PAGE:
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By Ian Weinberg

The SEC, apparently realizing that a gap existed in the financing opportunities for smaller businesses, undertook major new initiatives to zero in on the capital needs of smaller businesses. The efforts of the SEC culminated in final rules adopted in April, 1993.

The new rules and published forms should encourage many more companies, and especially those companies that felt precluded by the cost of public offerings, to address their capital needs.

A small-business issuer is an entity other than an investment company that meets all of the following tests for each of its last two fiscal years:

* annual revenues of less than $25 million.
* aggregate market value of voting stock held by "the public" is less than $25 million.
* is not a subsidiary of a company that does not qualify as a small business issuer.

The most significant rule changes are:

* issuers, other than certain development-stage companies can raise up to $1 million in any 12-month period in a general solicitation without registering under the Securities Act of 1933 (amended Rule 504).

* the ceiling on an exempt small offering is raised from $1.5 million to $5 million and allows issuers to test the waters by soliciting indications of possible investor interest before incurring an offering circular's preparation costs (Reg. A amendments).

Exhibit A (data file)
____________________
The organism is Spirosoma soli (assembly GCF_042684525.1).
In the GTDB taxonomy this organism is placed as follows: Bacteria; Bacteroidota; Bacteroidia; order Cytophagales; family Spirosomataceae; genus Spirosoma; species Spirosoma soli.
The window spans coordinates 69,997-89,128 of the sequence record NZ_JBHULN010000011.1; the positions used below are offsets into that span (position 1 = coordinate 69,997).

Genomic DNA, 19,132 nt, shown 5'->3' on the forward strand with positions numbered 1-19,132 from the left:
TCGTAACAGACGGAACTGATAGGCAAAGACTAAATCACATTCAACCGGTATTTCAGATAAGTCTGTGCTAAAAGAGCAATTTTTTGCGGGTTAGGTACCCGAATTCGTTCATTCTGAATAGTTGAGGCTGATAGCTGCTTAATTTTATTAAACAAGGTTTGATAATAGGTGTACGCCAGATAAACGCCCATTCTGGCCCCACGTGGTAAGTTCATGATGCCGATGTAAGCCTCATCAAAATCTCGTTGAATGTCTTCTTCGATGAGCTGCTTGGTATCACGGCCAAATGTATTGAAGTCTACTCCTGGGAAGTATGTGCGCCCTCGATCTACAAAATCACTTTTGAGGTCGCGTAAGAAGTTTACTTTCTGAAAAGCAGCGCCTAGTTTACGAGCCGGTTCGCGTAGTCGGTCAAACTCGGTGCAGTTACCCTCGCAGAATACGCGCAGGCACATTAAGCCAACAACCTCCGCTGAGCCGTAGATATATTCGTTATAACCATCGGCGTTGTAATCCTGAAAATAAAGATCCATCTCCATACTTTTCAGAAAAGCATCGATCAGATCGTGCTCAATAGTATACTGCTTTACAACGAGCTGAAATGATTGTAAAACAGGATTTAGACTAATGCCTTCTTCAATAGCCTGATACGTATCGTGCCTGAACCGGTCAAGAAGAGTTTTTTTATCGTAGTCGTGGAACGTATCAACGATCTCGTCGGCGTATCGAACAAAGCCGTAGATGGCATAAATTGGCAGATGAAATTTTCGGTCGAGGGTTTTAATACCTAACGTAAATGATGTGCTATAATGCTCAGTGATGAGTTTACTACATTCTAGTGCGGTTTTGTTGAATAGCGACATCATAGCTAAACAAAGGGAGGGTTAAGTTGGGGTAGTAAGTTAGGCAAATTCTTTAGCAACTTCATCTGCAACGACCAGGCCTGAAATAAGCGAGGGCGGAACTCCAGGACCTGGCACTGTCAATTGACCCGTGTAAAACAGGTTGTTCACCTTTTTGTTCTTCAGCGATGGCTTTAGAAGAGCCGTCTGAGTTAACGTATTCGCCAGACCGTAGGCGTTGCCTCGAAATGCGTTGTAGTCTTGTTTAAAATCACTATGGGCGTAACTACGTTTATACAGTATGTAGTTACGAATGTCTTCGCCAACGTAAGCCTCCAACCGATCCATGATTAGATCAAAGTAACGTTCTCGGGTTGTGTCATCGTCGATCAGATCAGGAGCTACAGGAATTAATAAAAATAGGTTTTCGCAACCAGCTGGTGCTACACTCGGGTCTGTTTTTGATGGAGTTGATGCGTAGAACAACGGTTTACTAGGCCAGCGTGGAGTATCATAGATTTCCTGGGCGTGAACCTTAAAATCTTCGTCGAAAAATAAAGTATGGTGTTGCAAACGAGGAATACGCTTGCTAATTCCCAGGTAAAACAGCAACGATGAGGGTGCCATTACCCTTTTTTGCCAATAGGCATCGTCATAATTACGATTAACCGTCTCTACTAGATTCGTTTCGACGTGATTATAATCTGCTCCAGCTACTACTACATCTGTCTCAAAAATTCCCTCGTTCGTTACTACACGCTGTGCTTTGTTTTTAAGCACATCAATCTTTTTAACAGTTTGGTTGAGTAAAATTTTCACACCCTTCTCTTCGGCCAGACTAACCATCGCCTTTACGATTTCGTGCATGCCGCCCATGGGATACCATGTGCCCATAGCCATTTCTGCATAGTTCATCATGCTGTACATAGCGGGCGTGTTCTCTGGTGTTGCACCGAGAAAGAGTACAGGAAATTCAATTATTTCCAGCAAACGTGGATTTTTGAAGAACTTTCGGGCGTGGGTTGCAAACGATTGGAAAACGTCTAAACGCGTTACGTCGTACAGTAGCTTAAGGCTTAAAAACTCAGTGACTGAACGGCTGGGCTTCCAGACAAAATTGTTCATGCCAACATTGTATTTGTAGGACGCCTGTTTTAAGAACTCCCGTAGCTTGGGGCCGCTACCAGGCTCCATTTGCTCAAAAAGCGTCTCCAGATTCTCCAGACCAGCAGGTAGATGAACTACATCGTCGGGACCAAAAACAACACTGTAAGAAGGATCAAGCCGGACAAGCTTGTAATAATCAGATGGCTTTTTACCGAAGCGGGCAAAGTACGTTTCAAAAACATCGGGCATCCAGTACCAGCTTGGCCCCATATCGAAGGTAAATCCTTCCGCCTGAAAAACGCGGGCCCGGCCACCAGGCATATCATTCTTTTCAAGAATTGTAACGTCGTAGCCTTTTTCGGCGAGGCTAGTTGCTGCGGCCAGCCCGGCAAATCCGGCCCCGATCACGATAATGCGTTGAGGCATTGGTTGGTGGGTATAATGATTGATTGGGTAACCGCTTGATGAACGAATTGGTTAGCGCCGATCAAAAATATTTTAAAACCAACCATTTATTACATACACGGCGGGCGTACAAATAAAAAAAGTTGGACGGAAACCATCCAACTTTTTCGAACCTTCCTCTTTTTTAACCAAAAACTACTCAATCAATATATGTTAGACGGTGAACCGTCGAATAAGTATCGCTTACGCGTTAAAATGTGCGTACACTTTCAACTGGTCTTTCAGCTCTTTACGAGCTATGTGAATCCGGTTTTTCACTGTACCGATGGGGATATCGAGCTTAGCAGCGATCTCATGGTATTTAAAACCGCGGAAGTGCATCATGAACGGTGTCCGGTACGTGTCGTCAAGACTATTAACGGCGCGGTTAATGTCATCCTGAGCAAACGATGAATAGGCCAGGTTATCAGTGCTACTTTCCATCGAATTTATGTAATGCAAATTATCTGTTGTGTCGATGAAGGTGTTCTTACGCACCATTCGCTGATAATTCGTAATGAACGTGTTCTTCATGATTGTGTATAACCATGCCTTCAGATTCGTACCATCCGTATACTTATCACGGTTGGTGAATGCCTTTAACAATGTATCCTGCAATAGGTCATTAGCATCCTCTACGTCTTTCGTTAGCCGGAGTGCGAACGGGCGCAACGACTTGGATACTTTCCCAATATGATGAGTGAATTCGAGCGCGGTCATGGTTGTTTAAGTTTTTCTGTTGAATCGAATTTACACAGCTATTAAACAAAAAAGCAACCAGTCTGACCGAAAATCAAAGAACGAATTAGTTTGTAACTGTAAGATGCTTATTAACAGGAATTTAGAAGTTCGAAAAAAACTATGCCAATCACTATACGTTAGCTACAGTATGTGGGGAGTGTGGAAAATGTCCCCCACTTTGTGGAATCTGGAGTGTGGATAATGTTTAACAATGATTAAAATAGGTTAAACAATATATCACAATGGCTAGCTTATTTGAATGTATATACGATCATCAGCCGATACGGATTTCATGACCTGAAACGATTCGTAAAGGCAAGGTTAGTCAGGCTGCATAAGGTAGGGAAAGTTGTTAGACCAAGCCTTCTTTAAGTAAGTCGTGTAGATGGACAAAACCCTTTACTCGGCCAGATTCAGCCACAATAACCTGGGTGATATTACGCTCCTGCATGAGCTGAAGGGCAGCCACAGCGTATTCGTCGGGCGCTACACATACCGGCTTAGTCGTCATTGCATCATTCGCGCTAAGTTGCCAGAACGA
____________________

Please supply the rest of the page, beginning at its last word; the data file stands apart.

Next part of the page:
* the safe-harbor provisions for prospective information on trends and events that may affect operating results or financial condition were revised to apply to statements made in a Reg. A offering statement.

* a new disclosure system which permits an issuer to raise capital by using abbreviated disclosure documents and special "small business forms."

The new rules and regulations (S-B) change the financial reporting requirements and reduce the cost of financial preparation and auditing.

The financial statements must comply with GAAP, but do not require details on investments, valuation accounts, short-term borrowings, property and depreciation schedules.


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